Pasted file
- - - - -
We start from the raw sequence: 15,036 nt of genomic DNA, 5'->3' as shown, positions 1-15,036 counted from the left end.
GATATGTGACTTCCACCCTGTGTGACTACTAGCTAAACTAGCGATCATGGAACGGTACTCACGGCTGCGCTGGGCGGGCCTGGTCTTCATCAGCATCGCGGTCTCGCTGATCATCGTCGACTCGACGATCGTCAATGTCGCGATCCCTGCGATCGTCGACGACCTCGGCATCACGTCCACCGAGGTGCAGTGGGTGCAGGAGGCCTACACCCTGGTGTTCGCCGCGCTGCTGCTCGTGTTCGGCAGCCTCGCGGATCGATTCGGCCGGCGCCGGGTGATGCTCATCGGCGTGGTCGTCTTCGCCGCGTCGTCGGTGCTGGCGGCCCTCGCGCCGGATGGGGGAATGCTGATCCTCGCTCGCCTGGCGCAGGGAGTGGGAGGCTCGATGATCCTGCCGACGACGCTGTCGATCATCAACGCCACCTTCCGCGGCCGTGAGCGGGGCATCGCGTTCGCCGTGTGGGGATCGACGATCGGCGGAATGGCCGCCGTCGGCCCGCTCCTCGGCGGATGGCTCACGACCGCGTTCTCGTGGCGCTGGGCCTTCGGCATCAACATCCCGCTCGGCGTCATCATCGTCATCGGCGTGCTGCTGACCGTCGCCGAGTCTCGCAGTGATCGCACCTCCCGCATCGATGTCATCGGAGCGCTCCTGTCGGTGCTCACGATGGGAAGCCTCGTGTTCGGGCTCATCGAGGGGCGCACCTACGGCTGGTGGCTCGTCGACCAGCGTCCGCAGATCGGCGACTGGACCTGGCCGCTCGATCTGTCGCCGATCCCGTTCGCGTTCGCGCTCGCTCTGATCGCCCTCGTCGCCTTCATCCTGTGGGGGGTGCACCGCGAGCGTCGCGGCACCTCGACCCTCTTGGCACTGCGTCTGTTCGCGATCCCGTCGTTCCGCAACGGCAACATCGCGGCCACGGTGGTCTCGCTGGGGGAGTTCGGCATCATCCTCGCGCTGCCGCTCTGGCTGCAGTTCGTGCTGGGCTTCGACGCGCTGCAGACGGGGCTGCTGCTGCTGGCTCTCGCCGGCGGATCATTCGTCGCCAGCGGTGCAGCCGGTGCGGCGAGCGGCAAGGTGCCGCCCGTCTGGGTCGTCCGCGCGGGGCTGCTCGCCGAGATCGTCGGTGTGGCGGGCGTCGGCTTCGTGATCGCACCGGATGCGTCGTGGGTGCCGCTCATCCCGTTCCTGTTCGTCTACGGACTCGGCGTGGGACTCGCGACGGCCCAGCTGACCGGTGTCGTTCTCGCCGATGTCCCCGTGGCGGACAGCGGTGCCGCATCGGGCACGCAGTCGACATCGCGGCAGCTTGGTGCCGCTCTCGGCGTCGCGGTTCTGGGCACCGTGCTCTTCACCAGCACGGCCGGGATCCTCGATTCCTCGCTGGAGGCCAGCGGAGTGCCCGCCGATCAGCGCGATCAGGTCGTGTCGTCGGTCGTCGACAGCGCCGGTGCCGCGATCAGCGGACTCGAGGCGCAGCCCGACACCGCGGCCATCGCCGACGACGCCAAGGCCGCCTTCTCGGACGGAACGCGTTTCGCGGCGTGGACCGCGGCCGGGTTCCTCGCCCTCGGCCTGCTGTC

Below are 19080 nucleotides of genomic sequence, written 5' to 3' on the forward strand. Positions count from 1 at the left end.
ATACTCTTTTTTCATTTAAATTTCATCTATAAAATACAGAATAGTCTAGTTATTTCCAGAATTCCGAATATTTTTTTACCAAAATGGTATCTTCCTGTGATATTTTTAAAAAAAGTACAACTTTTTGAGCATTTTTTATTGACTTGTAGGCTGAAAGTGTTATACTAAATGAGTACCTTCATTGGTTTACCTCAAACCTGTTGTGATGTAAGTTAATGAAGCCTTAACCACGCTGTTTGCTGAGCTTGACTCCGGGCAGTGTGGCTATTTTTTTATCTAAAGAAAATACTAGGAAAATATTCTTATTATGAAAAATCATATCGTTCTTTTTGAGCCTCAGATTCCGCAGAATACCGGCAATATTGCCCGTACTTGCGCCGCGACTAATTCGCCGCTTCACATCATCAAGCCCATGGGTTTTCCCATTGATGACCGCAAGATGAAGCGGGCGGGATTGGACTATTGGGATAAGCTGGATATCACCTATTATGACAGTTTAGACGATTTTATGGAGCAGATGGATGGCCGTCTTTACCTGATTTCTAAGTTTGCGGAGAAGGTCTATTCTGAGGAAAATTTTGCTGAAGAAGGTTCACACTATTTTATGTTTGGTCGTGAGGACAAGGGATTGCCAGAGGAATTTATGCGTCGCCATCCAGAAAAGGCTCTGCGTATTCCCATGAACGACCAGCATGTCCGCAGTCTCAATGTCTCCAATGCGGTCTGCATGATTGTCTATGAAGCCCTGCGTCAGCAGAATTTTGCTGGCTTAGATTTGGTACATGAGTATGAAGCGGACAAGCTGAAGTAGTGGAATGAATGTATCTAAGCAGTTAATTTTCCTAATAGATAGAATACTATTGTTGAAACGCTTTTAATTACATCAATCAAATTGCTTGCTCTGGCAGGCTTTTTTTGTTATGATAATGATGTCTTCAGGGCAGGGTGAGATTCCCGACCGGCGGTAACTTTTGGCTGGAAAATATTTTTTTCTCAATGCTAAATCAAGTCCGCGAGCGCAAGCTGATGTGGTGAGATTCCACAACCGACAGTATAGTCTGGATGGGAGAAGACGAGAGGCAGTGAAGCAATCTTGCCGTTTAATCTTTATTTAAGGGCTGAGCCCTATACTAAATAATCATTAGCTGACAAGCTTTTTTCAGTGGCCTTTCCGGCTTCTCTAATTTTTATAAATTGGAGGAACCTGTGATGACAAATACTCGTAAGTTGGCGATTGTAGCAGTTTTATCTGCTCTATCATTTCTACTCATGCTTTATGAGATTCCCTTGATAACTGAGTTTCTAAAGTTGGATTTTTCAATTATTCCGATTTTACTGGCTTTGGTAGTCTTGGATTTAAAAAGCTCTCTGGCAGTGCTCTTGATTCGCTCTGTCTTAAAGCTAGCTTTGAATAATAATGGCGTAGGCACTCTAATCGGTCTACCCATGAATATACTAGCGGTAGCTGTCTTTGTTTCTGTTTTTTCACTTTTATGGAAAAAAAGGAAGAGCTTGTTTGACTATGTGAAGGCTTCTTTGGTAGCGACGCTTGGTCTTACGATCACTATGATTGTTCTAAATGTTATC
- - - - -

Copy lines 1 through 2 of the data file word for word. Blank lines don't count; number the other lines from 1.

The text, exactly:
We start from the raw sequence: 15,036 nt of genomic DNA, 5'->3' as shown, positions 1-15,036 counted from the left end.
GATATGTGACTTCCACCCTGTGTGACTACTAGCTAAACTAGCGATCATGGAACGGTACTCACGGCTGCGCTGGGCGGGCCTGGTCTTCATCAGCATCGCGGTCTCGCTGATCATCGTCGACTCGACGATCGTCAATGTCGCGATCCCTGCGATCGTCGACGACCTCGGCATCACGTCCACCGAGGTGCAGTGGGTGCAGGAGGCCTACACCCTGGTGTTCGCCGCGCTGCTGCTCGTGTTCGGCAGCCTCGCGGATCGATTCGGCCGGCGCCGGGTGATGCTCATCGGCGTGGTCGTCTTCGCCGCGTCGTCGGTGCTGGCGGCCCTCGCGCCGGATGGGGGAATGCTGATCCTCGCTCGCCTGGCGCAGGGAGTGGGAGGCTCGATGATCCTGCCGACGACGCTGTCGATCATCAACGCCACCTTCCGCGGCCGTGAGCGGGGCATCGCGTTCGCCGTGTGGGGATCGACGATCGGCGGAATGGCCGCCGTCGGCCCGCTCCTCGGCGGATGGCTCACGACCGCGTTCTCGTGGCGCTGGGCCTTCGGCATCAACATCCCGCTCGGCGTCATCATCGTCATCGGCGTGCTGCTGACCGTCGCCGAGTCTCGCAGTGATCGCACCTCCCGCATCGATGTCATCGGAGCGCTCCTGTCGGTGCTCACGATGGGAAGCCTCGTGTTCGGGCTCATCGAGGGGCGCACCTACGGCTGGTGGCTCGTCGACCAGCGTCCGCAGATCGGCGACTGGACCTGGCCGCTCGATCTGTCGCCGATCCCGTTCGCGTTCGCGCTCGCTCTGATCGCCCTCGTCGCCTTCATCCTGTGGGGGGTGCACCGCGAGCGTCGCGGCACCTCGACCCTCTTGGCACTGCGTCTGTTCGCGATCCCGTCGTTCCGCAACGGCAACATCGCGGCCACGGTGGTCTCGCTGGGGGAGTTCGGCATCATCCTCGCGCTGCCGCTCTGGCTGCAGTTCGTGCTGGGCTTCGACGCGCTGCAGACGGGGCTGCTGCTGCTGGCTCTCGCCGGCGGATCATTCGTCGCCAGCGGTGCAGCCGGTGCGGCGAGCGGCAAGGTGCCGCCCGTCTGGGTCGTCCGCGCGGGGCTGCTCGCCGAGATCGTCGGTGTGGCGGGCGTCGGCTTCGTGATCGCACCGGATGCGTCGTGGGTGCCGCTCATCCCGTTCCTGTTCGTCTACGGACTCGGCGTGGGACTCGCGACGGCCCAGCTGACCGGTGTCGTTCTCGCCGATGTCCCCGTGGCGGACAGCGGTGCCGCATCGGGCACGCAGTCGACATCGCGGCAGCTTGGTGCCGCTCTCGGCGTCGCGGTTCTGGGCACCGTGCTCTTCACCAGCACGGCCGGGATCCTCGATTCCTCGCTGGAGGCCAGCGGAGTGCCCGCCGATCAGCGCGATCAGGTCGTGTCGTCGGTCGTCGACAGCGCCGGTGCCGCGATCAGCGGACTCGAGGCGCAGCCCGACACCGCGGCCATCGCCGACGACGCCAAGGCCGCCTTCTCGGACGGAACGCGTTTCGCGGCGTGGACCGCGGCCGGGTTCCTCGCCCTCGGCCTGCTGTC